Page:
Spotlight on Indigenous Innovation
Move over Bill Nye the Science Guy, and make way for Wilfred Buck, Manitoba’s very own Star Guy.
The University of Saskatchewan (U of S) has been awarded nearly $150,000 in funding from the Natural Sciences and Engineering Research Council to teach Indigenous youth about engineering principles.
Canada 150 Projects
Canada prides itself at home and abroad for its diversity and its fundamental belief in multiculturalism. And with 10 provinces, three territories, two official languages, over 1.4 Indigenous peoples, and more than six million citizens born in a different country, Canada has more than earned its claim to be a “cultural mosaic”.
On Canada’s 150th birthday, you might expect that experts have discovered pretty much all the species that roam the vast country. But according to James Pagé, the Canadian Wildlife Federation’s (CWF) species at risk and biodiversity program officer, scientists are aware of only about 50% of the animals, plants, and fungi that inhabit Canada’s diverse ecosystems
SNOLAB is a world-class science facility nestled in the depths of a century-old and still operating Vale Creighton nickel mine inside the Canadian Shield near Sudbury, Ontario in Canada.
Ann Makosinski gets the humanitarian benefits of innovation. The University of British Columbia English literature student and creative mind behind Hollow Flashlight—a flashlight powered by heat expelled from the human hand—has stepped up as one of the country’s most influential entrepreneurs… and notably, one of its youngest.
The University of Waterloo has secured $22.4 million cash and $5 million in in-kind support to establish a Multi-Scale Additive Manufacturing (AM) Lab that’s expected to generate 18 new partnerships, create more than 80 jobs and commercialize 21 advanced manufacturing technologies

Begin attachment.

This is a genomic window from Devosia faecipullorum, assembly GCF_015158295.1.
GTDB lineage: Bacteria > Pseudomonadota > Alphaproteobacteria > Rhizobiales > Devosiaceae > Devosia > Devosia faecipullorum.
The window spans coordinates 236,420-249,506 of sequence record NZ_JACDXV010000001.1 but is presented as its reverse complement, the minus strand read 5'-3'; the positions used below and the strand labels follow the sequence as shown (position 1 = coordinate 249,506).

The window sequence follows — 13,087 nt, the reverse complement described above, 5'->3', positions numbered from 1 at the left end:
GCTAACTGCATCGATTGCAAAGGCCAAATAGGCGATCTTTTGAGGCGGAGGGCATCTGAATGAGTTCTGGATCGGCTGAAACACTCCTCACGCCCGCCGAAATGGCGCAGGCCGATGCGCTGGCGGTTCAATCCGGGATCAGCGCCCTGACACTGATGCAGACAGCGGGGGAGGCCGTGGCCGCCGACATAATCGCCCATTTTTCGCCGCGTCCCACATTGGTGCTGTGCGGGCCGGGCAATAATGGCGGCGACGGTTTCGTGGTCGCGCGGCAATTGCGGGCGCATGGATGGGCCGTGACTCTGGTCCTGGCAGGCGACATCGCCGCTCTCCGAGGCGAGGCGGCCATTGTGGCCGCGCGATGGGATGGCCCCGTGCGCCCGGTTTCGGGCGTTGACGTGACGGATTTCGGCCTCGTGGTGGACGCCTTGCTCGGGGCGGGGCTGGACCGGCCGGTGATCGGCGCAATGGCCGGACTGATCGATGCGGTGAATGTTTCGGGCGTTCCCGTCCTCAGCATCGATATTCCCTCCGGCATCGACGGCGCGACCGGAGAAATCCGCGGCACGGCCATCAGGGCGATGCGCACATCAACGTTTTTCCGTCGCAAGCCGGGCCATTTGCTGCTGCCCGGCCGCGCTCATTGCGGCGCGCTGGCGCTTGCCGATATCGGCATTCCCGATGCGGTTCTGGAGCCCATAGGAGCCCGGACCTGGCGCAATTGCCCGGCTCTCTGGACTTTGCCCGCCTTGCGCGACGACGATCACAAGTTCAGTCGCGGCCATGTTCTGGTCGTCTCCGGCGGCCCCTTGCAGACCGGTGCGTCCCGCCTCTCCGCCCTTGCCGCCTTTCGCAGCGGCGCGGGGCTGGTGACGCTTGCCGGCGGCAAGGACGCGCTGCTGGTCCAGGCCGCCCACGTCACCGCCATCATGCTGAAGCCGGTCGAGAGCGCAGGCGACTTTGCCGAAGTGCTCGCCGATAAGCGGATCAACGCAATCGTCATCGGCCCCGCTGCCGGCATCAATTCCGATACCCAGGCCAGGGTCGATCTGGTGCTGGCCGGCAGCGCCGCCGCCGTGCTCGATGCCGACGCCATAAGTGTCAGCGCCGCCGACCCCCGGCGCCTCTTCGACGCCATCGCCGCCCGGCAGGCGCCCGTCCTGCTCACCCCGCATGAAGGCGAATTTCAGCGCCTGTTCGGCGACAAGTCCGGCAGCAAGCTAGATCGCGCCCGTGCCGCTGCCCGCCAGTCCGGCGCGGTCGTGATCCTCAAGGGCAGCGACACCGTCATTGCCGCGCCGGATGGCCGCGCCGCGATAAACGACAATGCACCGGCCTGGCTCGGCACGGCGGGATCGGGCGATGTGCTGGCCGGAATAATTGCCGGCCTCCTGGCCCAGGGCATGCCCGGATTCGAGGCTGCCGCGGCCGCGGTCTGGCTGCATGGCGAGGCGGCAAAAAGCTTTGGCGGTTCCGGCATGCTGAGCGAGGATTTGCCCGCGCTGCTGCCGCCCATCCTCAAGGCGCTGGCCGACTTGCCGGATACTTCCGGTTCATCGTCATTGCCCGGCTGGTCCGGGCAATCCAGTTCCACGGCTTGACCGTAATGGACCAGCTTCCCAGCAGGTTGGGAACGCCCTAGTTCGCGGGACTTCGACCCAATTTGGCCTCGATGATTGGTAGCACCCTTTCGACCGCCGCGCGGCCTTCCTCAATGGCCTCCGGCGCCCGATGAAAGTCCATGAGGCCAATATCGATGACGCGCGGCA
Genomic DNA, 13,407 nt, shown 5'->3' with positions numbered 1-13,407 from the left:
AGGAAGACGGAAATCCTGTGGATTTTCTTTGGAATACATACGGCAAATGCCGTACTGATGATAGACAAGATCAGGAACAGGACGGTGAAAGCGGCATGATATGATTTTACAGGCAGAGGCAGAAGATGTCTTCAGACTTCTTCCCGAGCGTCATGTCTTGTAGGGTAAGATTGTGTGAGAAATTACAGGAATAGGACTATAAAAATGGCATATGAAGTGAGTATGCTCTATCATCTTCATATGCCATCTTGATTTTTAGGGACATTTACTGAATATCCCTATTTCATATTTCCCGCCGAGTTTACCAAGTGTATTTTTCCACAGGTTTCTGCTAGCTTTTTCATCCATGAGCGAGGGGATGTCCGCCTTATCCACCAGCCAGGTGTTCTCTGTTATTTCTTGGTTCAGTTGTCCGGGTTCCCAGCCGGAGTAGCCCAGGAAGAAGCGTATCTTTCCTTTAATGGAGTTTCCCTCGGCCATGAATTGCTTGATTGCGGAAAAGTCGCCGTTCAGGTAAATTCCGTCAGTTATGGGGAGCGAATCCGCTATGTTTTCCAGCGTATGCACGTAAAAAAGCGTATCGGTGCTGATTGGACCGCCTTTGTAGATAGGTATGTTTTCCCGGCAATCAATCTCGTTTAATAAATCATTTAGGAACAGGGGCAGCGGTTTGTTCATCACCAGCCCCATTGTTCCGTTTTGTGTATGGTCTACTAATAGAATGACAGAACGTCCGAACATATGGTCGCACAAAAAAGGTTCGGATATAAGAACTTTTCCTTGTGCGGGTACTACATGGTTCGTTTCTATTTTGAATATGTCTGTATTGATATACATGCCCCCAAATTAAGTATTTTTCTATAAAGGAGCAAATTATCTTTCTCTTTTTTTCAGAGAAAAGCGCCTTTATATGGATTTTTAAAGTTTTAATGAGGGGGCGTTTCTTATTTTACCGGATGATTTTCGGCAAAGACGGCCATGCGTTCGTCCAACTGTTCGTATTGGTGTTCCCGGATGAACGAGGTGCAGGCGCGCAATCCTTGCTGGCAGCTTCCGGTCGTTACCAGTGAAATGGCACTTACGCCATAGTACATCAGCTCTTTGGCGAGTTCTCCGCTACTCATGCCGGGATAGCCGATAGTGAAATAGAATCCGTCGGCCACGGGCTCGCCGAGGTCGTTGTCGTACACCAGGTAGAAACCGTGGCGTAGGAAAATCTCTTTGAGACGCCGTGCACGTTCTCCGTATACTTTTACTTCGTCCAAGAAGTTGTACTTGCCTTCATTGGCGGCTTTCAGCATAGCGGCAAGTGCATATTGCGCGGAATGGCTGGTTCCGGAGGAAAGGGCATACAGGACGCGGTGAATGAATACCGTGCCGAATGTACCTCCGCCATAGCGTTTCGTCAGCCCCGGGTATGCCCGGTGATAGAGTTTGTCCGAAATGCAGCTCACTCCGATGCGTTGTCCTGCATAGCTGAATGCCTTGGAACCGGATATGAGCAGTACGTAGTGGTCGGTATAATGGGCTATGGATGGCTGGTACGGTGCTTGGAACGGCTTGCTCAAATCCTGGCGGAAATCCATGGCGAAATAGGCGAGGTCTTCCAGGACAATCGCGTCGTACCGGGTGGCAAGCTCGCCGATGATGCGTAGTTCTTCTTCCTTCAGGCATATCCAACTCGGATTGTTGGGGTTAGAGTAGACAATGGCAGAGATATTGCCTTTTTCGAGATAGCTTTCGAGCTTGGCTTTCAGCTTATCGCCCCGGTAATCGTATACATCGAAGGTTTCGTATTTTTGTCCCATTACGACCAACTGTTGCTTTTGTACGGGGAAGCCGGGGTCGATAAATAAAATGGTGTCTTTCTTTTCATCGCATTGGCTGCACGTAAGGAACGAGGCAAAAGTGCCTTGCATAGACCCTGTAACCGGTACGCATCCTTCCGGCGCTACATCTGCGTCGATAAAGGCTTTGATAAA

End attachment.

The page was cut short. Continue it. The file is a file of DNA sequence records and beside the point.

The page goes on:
Air Canada is partnering with 13 organizations on a three-year project to introduce 400,000 litres of sustainable aviation biofuel (biojet) into a shared fuel system.
Geoff Hinton, Yoshua Bengio and Richard Sutton may not be household names, but in the world of artificial intelligence these Canadian researchers are global superstars. Ensuring these and other coveted AI researchers call Canada home has become a top priority for governments, academia and industry.
Many developing nations still suffer from a lack of clean drinking water but an invention in 1978 lessened this problem to some degree.
When Environment and Climate Change Canada scientist emeritus Dr. Ian Stirling started polar bear research in western Hudson Bay in the 1980s, he never imagined that it would become the first research program in the world to demonstrate the effects of climate change on polar bears.
“There’s never been a better time to be a start-up in Atlantic Canada,” says Doug Robertson, CEO of Venn Innovation in Moncton, New Brunswick. Venn – a globally recognized innovation hub – is a part of a growing group of Atlantic-based organizations committed to creating successful entrepreneurs and companies in the region.